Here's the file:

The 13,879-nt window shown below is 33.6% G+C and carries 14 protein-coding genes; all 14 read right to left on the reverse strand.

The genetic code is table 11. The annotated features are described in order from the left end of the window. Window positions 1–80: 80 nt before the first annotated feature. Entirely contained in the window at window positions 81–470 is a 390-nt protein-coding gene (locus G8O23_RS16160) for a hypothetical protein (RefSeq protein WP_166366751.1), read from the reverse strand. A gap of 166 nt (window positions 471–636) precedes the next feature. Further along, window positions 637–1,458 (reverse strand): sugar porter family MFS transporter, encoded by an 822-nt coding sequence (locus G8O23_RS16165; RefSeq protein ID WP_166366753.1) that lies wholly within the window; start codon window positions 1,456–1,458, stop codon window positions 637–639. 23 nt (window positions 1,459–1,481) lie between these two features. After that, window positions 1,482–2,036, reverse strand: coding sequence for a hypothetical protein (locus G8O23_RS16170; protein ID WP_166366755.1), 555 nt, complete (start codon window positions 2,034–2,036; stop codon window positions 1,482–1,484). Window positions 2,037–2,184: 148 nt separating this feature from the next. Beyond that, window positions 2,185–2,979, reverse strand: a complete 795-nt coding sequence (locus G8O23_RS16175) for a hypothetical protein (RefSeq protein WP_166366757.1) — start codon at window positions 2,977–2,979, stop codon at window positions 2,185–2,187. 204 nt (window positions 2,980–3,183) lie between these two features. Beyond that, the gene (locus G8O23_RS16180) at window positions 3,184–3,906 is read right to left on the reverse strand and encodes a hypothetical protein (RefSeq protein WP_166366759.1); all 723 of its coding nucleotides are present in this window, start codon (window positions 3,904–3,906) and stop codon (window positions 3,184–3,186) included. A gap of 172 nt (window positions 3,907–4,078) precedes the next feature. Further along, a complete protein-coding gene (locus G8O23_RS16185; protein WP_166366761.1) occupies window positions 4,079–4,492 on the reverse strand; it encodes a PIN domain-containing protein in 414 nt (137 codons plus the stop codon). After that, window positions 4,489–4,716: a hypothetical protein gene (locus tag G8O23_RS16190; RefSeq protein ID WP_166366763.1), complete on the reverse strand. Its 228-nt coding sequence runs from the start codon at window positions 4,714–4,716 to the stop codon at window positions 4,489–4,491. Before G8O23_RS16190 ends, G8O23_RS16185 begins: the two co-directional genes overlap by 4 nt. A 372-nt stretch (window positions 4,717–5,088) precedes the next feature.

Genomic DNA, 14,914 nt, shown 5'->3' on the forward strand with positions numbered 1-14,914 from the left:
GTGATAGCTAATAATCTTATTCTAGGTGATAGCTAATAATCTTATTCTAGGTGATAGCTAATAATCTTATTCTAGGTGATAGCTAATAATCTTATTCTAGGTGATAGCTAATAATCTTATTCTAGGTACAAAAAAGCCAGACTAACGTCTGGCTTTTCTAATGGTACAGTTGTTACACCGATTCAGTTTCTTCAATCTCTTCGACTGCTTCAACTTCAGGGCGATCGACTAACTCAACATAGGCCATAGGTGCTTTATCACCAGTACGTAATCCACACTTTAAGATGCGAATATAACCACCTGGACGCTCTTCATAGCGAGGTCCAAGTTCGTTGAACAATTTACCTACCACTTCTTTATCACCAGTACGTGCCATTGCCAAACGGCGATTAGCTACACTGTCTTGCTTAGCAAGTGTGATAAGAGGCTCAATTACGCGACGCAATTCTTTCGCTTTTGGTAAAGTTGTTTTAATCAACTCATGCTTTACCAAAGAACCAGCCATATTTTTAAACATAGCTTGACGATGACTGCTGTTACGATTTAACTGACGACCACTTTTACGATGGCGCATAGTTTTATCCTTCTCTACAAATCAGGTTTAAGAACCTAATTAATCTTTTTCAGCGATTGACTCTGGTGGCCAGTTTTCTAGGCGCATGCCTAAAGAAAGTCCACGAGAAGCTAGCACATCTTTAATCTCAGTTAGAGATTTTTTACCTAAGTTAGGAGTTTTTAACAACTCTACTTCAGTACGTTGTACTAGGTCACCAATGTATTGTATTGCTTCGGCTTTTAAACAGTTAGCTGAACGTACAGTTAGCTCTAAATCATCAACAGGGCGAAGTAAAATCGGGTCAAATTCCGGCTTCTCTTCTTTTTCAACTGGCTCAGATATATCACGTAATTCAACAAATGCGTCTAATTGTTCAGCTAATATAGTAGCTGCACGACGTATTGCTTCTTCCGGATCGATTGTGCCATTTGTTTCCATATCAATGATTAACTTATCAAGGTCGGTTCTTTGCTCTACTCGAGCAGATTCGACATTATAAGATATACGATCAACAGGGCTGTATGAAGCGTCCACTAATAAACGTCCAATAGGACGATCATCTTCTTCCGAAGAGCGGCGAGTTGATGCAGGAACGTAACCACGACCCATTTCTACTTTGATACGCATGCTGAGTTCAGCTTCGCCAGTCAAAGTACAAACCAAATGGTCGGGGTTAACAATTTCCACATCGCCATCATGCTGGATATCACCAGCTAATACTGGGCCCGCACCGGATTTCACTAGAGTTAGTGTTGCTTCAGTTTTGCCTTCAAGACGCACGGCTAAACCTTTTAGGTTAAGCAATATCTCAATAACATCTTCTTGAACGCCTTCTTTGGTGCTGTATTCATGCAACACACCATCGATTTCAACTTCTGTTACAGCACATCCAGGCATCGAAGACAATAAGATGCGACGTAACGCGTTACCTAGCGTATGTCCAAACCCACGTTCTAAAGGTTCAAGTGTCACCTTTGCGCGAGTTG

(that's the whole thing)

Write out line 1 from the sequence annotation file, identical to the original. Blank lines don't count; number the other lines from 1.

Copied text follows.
The 13,879-nt window shown below is 33.6% G+C and carries 14 protein-coding genes; all 14 read right to left on the reverse strand.